Unlike electricity, hydrogen distributed production is possible wherever renewable energy and a water source are present. Hydrogen can fill gaps in the renewable grid when stored in high-pressure tanks when solar or wind farms cannot produce energy.
How is hydrogen transported?
There are a wide variety of ways to transport hydrogen. As a liquid, it can be shipped via insulated tube trailers by road, rail, or water in the form of a carrier substance — typically methanol or ammonia. However, pipelines have the highest energy efficiency and lowest distribution costs of any delivery system, supplying ten times the energy of a typical twin overhead power line at over ten times less cost.
What is green hydrogen, and how is it made?
Green hydrogen is made by splitting water into its separate hydrogen and oxygen molecules using electrolysis. The resulting hydrogen (technically dihydrogen, or hydrogen h2) can be shipped or stored as needed, with the only byproduct being oxygen. Electrolysis requires large amounts of electricity, which for the hydrogen to be classed as 'green', must come from renewable energy sources such as solar or wind farms.
What could green hydrogen be used for?
Green hydrogen can be blended with natural gas and either piped directly to home heating systems or used in municipal plants. When stored in fuel cells, hydrogen makes a viable alternative to batteries and electric motors, especially in larger applications such as coastal ships and long-distance trucks, as hydrogen can be injected into modified combustion engines and replenished at fueling stations in a similar manner to petroleum.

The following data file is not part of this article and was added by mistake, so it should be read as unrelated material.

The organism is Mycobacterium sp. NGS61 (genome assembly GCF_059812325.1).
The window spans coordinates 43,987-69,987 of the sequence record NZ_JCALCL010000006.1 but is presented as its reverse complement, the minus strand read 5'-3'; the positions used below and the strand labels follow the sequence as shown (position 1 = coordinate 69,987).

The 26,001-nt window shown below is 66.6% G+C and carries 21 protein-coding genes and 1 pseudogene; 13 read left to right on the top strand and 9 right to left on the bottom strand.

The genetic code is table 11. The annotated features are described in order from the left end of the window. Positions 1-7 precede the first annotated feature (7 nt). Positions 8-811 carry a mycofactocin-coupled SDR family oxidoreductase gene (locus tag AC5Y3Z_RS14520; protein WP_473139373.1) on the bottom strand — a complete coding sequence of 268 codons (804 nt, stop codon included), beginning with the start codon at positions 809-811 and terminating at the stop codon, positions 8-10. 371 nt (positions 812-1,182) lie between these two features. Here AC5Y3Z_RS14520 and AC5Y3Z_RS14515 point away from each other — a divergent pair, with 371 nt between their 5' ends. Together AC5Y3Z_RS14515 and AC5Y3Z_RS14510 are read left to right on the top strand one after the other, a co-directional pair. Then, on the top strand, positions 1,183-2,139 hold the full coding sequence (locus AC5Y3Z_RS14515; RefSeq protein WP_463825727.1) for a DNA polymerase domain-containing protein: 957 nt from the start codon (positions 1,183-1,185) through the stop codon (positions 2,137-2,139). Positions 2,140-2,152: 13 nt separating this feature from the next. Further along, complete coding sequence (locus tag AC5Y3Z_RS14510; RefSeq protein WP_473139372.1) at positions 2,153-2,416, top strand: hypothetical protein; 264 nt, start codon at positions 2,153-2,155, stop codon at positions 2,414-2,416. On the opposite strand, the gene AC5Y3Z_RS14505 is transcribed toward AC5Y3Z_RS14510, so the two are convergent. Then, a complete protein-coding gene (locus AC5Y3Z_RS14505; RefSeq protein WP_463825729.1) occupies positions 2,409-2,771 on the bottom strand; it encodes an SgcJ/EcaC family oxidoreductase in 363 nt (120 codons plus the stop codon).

As well as being used for fuel cell vehicles, hydrogen can be transported to power stations and used directly as a fuel to create electricity, which can then be distributed through local power grids.
What is blended hydrogen?
By blending pure hydrogen into existing natural gas supplies, it will be possible to significantly reduce the CO2 emissions from home heating and cooking without residents having to radically alter their boilers or cookers. In the UK, for example, a 20% hydrogen blend is being trialed, which has not impacted gas users or required large-scale infrastructure changes.
Can natural gas pipes handle hydrogen?
On the one hand, hydrogen's low density means it flows at three times the velocity of methane. Conversely, methane has three times the calorific energy of hydrogen. This means that overall, existing pipelines should be able to deliver a very similar capacity of energy at a given pressure.
Will hydrogen energy become commonplace?
Demand for hydrogen is rising as we transition to a cleaner energy grid. In the United States, hydrogen production is building momentum, which could lead to a 400 times increase in capacity during this decade. Closer to home, The European Commission has stated that by 2050, hydrogen should form 12-14% of the EU's energy supply. The Hydrogen Council suggests that countries go even further, pushing for 18% of total energy to come from gas.